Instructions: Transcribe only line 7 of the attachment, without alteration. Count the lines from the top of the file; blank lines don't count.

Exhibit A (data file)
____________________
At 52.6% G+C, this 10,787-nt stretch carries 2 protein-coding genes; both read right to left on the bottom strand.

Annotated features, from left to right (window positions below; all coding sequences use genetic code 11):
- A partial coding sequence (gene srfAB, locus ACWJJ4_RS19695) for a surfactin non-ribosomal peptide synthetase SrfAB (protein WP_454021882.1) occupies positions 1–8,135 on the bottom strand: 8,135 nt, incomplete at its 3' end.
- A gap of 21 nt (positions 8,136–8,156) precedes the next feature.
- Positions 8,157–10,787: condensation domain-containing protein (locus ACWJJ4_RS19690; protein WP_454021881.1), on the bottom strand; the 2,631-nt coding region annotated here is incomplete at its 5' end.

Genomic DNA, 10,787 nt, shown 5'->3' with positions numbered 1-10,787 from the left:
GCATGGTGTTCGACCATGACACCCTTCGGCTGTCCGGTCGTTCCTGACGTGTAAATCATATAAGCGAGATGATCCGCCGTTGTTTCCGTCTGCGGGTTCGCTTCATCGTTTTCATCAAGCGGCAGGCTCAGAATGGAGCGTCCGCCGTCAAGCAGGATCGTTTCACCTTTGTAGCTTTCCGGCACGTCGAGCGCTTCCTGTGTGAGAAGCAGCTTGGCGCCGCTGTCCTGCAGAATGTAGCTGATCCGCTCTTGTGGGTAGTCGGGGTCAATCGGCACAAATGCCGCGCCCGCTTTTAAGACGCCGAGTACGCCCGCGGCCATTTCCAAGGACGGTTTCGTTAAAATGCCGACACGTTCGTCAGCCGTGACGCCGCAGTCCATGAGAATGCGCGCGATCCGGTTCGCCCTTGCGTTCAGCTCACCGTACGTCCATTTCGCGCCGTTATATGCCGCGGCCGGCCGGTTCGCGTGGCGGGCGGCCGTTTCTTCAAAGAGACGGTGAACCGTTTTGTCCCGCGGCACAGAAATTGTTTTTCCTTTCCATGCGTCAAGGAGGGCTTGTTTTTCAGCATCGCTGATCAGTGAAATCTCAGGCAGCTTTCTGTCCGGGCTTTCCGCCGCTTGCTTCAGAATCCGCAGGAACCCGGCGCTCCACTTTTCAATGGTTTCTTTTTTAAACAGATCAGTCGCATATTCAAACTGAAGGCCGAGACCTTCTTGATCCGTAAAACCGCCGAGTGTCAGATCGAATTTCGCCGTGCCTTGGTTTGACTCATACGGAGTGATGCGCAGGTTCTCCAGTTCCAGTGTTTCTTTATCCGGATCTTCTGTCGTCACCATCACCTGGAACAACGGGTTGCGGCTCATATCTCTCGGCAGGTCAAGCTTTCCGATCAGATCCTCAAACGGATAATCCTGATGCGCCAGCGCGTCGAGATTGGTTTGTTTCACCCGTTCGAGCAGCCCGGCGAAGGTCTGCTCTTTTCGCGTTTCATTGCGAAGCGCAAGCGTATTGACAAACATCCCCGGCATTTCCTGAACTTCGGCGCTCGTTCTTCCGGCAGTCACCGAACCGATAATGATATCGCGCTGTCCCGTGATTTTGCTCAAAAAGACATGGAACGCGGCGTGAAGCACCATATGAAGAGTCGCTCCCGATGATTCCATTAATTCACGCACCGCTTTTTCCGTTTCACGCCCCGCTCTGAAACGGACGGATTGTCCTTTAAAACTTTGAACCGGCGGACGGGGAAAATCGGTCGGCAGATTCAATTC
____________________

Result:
GCATGGTGTTCGACCATGACACCCTTCGGCTGTCCGGTCGTTCCTGACGTGTAAATCATATAAGCGAGATGATCCGCCGTTGTTTCCGTCTGCGGGTTCGCTTCATCGTTTTCATCAAGCGGCAGGCTCAGAATGGAGCGTCCGCCGTCAAGCAGGATCGTTTCACCTTTGTAGCTTTCCGGCACGTCGAGCGCTTCCTGTGTGAGAAGCAGCTTGGCGCCGCTGTCCTGCAGAATGTAGCTGATCCGCTCTTGTGGGTAGTCGGGGTCAATCGGCACAAATGCCGCGCCCGCTTTTAAGACGCCGAGTACGCCCGCGGCCATTTCCAAGGACGGTTTCGTTAAAATGCCGACACGTTCGTCAGCCGTGACGCCGCAGTCCATGAGAATGCGCGCGATCCGGTTCGCCCTTGCGTTCAGCTCACCGTACGTCCATTTCGCGCCGTTATATGCCGCGGCCGGCCGGTTCGCGTGGCGGGCGGCCGTTTCTTCAAAGAGACGGTGAACCGTTTTGTCCCGCGGCACAGAAATTGTTTTTCCTTTCCATGCGTCAAGGAGGGCTTGTTTTTCAGCATCGCTGATCAGTGAAATCTCAGGCAGCTTTCTGTCCGGGCTTTCCGCCGCTTGCTTCAGAATCCGCAGGAACCCGGCGCTCCACTTTTCAATGGTTTCTTTTTTAAACAGATCAGTCGCATATTCAAACTGAAGGCCGAGACCTTCTTGATCCGTAAAACCGCCGAGTGTCAGATCGAATTTCGCCGTGCCTTGGTTTGACTCATACGGAGTGATGCGCAGGTTCTCCAGTTCCAGTGTTTCTTTATCCGGATCTTCTGTCGTCACCATCACCTGGAACAACGGGTTGCGGCTCATATCTCTCGGCAGGTCAAGCTTTCCGATCAGATCCTCAAACGGATAATCCTGATGCGCCAGCGCGTCGAGATTGGTTTGTTTCACCCGTTCGAGCAGCCCGGCGAAGGTCTGCTCTTTTCGCGTTTCATTGCGAAGCGCAAGCGTATTGACAAACATCCCCGGCATTTCCTGAACTTCGGCGCTCGTTCTTCCGGCAGTCACCGAACCGATAATGATATCGCGCTGTCCCGTGATTTTGCTCAAAAAGACATGGAACGCGGCGTGAAGCACCATATGAAGAGTCGCTCCCGATGATTCCATTAATTCACGCACCGCTTTTTCCGTTTCACGCCCCGCTCTGAAACGGACGGATTGTCCTTTAAAACTTTGAACCGGCGGACGGGGAAAATCGGTCGGCAGATTCAATTC